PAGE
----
TIMES OF CHANGE
We are now into the winter months and I hope you are managing to keep warm and stay out of the sudden downpours that we are encountering from time to time. Life as always is busy around the church and complex. It is timely that at the moment people are coming together to discuss ways we can strengthen our community by getting to know and support each other while caring for ourselves.
A huge thank you to all who contributed to the garage sale by donating goods, helping to set up or working on the day.
It is unfortunate that we had to postpone the Quiet Day but at the beginning of the week we only had one person registered. The material is all prepared and Rev’d Irene Brodie is ready to facilitate the day. On such days, I do like to get outdoors and to appreciate our wonderful grounds. Again, thank you to our team who look after them. It does us good to take the time to slow down and be aware of God’s presence with us, especially when there is so much uncertainty around.
Our First Testament readings continue through the book of Genesis and, having just celebrated Matariki and the Maori New Year, it is good to appreciate the beauty of creation in the stars. Matariki’s key elements are remembrance, celebrating and planning. These elements are important for all of us.
As we linger in the book of Genesis we recall the stories of some ancestors of faith — Abraham and Sarah; Isaac and Rebekah; Jacob, Leah, and Rachel; Joseph and his brothers, Moses, and finally, several courageous women.
The people who populate these stories are flawed. They fight amongst themselves, plot their way to advantage, do silly things, and make false assumptions; they are vain and fragile; they love, laugh, mourn; they succeed and fail. They are like us!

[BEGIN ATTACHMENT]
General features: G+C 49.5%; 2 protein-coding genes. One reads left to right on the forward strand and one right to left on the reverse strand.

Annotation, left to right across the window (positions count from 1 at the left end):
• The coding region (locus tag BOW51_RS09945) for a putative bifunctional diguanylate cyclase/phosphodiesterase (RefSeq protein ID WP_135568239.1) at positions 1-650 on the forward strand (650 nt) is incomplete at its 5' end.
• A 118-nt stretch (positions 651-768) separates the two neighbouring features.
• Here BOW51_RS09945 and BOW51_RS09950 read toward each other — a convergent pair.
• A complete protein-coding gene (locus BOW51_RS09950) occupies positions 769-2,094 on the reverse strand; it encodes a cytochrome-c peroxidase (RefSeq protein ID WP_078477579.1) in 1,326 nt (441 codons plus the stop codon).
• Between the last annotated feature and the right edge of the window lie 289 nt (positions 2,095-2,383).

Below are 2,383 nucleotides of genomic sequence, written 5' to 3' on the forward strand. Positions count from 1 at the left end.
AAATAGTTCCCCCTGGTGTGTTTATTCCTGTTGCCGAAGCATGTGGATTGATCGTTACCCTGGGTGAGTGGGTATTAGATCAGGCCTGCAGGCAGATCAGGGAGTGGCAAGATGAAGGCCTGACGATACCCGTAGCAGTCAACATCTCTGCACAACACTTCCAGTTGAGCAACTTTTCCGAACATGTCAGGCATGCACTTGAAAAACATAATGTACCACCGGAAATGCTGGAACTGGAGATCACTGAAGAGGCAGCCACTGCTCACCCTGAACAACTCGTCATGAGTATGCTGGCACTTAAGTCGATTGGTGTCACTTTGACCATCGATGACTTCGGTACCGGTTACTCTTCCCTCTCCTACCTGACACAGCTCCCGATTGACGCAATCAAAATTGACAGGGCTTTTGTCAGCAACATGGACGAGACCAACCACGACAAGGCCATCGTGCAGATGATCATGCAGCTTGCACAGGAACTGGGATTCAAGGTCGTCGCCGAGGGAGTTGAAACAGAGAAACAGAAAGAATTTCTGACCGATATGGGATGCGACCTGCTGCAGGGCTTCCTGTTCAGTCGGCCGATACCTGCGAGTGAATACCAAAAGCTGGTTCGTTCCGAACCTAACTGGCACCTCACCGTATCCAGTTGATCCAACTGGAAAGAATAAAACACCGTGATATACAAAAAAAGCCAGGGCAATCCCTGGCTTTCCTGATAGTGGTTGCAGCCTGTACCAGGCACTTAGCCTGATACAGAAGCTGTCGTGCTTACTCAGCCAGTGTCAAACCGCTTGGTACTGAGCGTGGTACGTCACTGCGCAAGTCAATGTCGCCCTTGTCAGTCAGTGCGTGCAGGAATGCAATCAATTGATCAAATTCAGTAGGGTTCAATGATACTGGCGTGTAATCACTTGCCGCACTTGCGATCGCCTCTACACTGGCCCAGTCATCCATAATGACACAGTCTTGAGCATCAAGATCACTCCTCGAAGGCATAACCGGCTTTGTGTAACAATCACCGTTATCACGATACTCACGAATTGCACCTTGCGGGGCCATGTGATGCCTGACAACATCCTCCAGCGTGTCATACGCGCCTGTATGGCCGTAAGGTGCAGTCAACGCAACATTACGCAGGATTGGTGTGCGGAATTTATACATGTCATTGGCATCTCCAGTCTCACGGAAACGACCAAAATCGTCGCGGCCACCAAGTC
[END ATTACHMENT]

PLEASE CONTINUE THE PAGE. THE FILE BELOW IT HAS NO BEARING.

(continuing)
All the while, God is with them. God is beside them despite every illthought-through decision or selfish thing they do and in every noble and dignified thing they do. Growth, struggle, vulnerability and God’s lifegiving ways through such situations shape and strengthen community.
We need to look at ways that we can strengthen our community as our world continues to change and we face new challenges.
We need each other and we need to remember and give thanks to our ancestors and the rich heritage they have given to us. We also share readings from the community of Matthew’s Gospel and are challenged by the stories of Jesus to grow as a community of grace, extravagant compassion, and radical liberation with the courage to disrupt where we see injustice.
So in this time with so much need in our community, a message I believe is so important is:
“With your food basket and my food basket the people will thrive.”
Blessings to you all. Jan
SUNDAY READINGS FOR AUGUST 2023
6th — First reading: Genesis 32: 22-31; Gospel: Matthew 14: 13-21
13th — Genesis 37: 1-4, 12-28; Matthew 14: 22-33
20th — Genesis 45: 1-15; Matthew 15: (10-20) 21-28
27th — Exodus 1: 8-2:10 Matthew 16: 13-20
REST HOMES AND HOSPITAL SERVICES
I am very grateful to have two helpers now at both Palms Hospital and Possum Bourne Hospital. It would be great to have a helper at Franklin Village if anyone is free on the first Thursday of the month.
Singers welcome to join us.
Tuesday 1st 10.30am Palms Rest Home
Wednesday 2nd 10am St Andrew’s
Thursday 3rd 10.30am Franklin Village
Tuesday 8th 11am Palms Hospital